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Data: Japanese Companies in North American Clean Fuels Projects

A look at the Japanese firms that are making investments and forging project partnerships as that island nation seeks a North American footing for low-carbon fuels.

Japan is one of the largest importers of hydrogen worldwide, and it’s betting big on clean hydrogen for its decarbonization, planning to spend over $20 billion over the next 15 years to subsidize its production and supply chain.

In addition to investing to increase local capacity, Japanese firms are also focusing on importing clean fuels, with an eye on North America and the United States specifically, where project developers are increasingly looking to South Korea and Japan as buyers.

Many Japanese companies are actively participating in clean fuels projects across North America, including hydrogen, ammonia, methanol, and biofuel projects.

Around 4% of all clean fuels projects in North America have one or more Japanese firms involved as co-developers, equity investors, or off-takers. The investments are mostly in the United States, and companies like Mitsubishi and Mitsui, which have a long history of US investments, are the most active.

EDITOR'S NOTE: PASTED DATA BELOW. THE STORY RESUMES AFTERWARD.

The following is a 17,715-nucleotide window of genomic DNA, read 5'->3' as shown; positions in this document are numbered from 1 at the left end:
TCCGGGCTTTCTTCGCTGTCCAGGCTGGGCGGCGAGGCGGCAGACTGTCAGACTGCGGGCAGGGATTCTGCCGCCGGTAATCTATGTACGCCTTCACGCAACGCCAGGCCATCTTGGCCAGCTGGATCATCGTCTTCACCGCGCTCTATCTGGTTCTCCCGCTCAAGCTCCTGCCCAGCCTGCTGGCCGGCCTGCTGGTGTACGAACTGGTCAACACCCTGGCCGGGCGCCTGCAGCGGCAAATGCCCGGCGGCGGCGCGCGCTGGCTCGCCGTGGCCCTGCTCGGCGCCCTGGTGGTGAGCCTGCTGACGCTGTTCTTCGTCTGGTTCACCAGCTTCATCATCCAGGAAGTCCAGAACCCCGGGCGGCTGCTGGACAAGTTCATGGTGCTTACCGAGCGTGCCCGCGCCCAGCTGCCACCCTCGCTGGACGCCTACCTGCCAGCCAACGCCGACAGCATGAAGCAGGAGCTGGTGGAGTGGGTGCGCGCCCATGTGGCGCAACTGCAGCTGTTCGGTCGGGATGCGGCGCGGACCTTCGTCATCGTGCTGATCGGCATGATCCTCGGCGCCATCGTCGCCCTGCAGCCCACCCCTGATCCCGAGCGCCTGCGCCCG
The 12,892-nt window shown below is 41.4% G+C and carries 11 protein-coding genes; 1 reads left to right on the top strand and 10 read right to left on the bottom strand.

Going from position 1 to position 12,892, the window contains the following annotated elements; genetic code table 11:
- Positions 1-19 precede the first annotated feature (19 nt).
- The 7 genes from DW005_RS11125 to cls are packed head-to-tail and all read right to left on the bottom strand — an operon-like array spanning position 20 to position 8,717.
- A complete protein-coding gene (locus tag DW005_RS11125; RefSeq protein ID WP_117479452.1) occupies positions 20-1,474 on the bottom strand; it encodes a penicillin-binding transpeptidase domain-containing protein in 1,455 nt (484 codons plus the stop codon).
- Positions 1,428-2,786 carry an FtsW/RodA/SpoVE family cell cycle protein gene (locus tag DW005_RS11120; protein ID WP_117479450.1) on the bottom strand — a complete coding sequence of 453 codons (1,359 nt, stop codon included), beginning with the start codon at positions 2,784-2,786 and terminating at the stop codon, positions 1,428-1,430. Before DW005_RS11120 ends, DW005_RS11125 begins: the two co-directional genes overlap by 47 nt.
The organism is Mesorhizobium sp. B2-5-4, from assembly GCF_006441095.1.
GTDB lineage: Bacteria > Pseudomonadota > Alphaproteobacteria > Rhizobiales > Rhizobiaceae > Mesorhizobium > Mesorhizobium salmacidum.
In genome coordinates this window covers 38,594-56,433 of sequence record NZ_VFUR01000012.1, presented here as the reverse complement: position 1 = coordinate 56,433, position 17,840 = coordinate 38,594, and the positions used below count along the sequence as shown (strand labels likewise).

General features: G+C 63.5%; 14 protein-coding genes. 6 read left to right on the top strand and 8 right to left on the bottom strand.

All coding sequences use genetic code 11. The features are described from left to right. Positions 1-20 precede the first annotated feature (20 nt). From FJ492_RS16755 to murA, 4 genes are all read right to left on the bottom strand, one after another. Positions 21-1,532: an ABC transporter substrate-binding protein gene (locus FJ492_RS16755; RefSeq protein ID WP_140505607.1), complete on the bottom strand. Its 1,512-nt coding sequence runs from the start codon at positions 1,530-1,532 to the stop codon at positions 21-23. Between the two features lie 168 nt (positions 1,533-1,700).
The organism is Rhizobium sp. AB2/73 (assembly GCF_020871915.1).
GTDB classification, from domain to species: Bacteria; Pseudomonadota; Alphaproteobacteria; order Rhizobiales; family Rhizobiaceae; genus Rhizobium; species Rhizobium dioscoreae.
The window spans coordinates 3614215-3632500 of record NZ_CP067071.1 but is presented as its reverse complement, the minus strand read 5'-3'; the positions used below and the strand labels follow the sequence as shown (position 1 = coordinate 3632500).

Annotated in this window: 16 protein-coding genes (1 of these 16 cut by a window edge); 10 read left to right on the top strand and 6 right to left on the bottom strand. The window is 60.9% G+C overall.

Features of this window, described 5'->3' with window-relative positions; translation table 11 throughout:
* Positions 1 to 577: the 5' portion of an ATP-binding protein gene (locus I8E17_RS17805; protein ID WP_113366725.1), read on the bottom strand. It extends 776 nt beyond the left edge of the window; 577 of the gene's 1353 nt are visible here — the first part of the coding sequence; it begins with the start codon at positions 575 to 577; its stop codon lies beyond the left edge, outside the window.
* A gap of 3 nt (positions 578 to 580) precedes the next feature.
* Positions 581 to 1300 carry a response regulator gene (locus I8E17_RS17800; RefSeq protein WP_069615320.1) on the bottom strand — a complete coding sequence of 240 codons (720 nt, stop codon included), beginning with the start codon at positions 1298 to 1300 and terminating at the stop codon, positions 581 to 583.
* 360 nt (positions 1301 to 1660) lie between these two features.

Without committing to specific projects yet, developers like Sempra Infrastructure and 8 Rivers have signed MoUs with Japanese counterparts to promote the development of a clean energy supply chain, while others, like Intersect Power or Hydrogen Canada, are explicitly targeting Japan as an end market for their hydrogen products.

See a full list of North American projects with Japanese involvement.

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Glenfarne’s Texas LNG moving to project finance execution phase

Glenfarne has appointed lawyers and is moving into the execution phase for financing its Texas LNG project.

Texas LNG, a four million tonnes per annum liquefied natural gas export terminal to be constructed in the Port of Brownsville, and a subsidiary of Glenfarne Energy Transition, LLC, a global energy transition leader providing critical solutions to lower the world’s carbon footprint, has received sufficient expressions of interest from leading project finance banks to move to the execution phase of project financing.

Glenfarne has also appointed Latham & Watkins as Borrower’s counsel and Milbank as Lenders’ counsel for the issuance.